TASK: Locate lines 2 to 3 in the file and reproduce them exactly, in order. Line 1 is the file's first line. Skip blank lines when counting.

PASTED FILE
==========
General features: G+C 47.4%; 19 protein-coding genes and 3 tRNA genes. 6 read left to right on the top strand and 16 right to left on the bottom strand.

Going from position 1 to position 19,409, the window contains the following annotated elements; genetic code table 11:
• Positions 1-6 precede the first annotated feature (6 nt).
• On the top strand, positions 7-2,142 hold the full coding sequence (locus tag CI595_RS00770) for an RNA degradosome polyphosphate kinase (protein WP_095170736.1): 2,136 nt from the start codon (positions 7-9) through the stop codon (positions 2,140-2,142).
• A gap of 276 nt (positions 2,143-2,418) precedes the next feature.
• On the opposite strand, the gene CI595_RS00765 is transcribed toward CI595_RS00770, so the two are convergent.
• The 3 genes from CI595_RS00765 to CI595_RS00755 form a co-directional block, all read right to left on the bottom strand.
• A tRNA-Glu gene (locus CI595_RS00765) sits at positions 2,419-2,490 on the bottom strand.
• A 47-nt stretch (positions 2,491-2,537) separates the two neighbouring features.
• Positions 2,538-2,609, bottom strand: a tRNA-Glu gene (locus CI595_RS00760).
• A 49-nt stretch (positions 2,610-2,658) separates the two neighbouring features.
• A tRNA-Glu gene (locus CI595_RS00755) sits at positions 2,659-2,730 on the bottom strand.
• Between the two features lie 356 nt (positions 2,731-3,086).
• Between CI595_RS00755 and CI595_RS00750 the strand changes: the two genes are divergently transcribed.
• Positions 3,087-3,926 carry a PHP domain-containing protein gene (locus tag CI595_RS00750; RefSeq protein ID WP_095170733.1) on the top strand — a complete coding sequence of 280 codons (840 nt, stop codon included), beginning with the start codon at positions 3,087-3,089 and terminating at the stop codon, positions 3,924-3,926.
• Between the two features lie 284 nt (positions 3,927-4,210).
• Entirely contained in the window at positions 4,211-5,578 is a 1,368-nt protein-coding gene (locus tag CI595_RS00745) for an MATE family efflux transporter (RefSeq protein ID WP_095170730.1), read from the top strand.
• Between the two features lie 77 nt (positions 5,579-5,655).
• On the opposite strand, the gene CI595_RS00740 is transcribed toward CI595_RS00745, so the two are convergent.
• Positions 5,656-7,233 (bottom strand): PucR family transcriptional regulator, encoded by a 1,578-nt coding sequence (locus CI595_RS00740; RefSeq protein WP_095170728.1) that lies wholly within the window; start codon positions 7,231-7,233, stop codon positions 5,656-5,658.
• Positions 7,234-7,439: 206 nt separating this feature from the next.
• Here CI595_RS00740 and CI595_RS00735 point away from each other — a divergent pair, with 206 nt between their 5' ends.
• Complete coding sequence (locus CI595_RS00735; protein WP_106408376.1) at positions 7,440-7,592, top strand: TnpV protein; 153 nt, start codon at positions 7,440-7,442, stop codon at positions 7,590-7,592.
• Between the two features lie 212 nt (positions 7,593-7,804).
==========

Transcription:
Going from position 1 to position 19,409, the window contains the following annotated elements; genetic code table 11:
• Positions 1-6 precede the first annotated feature (6 nt).